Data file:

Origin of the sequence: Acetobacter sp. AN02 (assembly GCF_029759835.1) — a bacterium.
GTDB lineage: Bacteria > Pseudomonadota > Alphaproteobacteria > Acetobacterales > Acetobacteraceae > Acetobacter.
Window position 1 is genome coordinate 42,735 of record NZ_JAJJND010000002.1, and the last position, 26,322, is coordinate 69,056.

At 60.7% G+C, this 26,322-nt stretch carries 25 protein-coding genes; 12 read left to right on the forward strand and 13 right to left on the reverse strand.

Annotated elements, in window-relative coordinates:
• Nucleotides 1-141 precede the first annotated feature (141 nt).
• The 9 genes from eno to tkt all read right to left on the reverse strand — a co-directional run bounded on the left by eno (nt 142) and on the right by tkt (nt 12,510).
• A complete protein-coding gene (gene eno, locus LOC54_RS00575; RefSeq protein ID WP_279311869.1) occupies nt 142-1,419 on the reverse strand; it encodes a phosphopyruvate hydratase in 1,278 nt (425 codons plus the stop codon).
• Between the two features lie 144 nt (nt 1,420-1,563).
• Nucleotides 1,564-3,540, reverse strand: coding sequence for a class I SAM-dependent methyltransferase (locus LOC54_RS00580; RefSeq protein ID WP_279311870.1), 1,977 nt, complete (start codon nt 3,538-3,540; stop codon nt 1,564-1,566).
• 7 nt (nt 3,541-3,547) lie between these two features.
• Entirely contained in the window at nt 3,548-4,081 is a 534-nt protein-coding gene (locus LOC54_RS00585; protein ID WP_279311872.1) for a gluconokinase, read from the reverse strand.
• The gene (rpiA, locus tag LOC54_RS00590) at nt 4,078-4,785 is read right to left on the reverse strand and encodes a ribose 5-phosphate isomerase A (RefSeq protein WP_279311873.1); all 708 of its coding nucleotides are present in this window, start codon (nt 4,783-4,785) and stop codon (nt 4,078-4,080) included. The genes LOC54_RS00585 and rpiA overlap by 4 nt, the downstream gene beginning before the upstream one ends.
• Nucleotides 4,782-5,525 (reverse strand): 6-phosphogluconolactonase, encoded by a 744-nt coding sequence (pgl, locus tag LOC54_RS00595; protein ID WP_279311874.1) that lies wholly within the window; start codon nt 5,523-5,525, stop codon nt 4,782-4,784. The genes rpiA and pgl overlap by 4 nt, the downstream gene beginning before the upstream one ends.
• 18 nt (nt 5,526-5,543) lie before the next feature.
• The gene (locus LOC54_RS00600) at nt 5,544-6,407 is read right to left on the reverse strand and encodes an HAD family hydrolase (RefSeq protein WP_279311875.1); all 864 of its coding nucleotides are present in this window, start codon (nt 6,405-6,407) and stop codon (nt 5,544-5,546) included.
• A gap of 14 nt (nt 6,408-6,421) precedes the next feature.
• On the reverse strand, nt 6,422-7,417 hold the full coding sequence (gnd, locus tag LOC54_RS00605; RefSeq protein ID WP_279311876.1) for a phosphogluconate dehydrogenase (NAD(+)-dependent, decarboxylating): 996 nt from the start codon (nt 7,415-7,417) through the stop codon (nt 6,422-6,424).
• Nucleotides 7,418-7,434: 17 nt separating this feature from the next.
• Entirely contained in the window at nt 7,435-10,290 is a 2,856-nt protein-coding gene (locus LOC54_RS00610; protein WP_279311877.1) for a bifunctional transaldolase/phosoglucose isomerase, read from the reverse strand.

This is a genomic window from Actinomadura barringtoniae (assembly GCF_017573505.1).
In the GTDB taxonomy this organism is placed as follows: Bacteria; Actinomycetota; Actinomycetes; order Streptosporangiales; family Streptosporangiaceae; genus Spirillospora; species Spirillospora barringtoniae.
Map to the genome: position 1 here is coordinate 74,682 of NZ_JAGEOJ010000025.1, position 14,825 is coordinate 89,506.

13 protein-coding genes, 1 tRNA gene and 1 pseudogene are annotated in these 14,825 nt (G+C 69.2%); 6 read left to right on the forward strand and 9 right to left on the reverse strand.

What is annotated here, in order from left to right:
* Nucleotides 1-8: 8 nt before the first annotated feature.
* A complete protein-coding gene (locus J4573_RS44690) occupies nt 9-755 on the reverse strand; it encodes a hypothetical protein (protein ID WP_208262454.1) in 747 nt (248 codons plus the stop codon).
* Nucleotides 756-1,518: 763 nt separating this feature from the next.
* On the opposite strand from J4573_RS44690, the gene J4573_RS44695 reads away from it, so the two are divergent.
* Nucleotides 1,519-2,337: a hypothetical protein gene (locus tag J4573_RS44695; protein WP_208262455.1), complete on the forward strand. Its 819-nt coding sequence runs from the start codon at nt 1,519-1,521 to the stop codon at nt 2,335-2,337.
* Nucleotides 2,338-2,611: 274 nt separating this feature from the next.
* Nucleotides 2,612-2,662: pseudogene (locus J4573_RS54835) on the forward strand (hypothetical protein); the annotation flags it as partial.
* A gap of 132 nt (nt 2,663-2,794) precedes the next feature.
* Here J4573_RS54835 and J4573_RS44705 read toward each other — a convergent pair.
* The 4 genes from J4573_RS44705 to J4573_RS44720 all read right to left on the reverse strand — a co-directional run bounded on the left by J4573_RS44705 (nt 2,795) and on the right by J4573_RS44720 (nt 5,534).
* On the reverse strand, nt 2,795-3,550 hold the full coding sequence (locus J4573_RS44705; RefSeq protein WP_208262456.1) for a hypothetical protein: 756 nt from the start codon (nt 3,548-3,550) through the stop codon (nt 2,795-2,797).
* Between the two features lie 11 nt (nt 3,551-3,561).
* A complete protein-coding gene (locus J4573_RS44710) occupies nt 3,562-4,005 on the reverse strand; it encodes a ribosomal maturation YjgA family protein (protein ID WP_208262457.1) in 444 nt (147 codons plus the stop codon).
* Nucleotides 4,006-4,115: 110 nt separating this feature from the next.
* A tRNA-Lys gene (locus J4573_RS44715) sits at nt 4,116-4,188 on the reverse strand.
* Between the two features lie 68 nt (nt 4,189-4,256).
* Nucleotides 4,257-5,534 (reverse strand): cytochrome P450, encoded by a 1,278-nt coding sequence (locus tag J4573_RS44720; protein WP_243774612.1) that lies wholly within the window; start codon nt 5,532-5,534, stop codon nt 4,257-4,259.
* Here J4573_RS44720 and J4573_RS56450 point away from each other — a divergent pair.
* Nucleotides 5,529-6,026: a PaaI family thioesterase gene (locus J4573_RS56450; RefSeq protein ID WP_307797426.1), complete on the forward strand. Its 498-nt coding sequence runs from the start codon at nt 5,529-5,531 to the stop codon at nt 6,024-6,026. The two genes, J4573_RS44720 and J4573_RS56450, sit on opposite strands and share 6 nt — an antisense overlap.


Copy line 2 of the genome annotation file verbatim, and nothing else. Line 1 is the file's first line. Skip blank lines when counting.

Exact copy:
GTDB lineage: Bacteria > Pseudomonadota > Alphaproteobacteria > Acetobacterales > Acetobacteraceae > Acetobacter.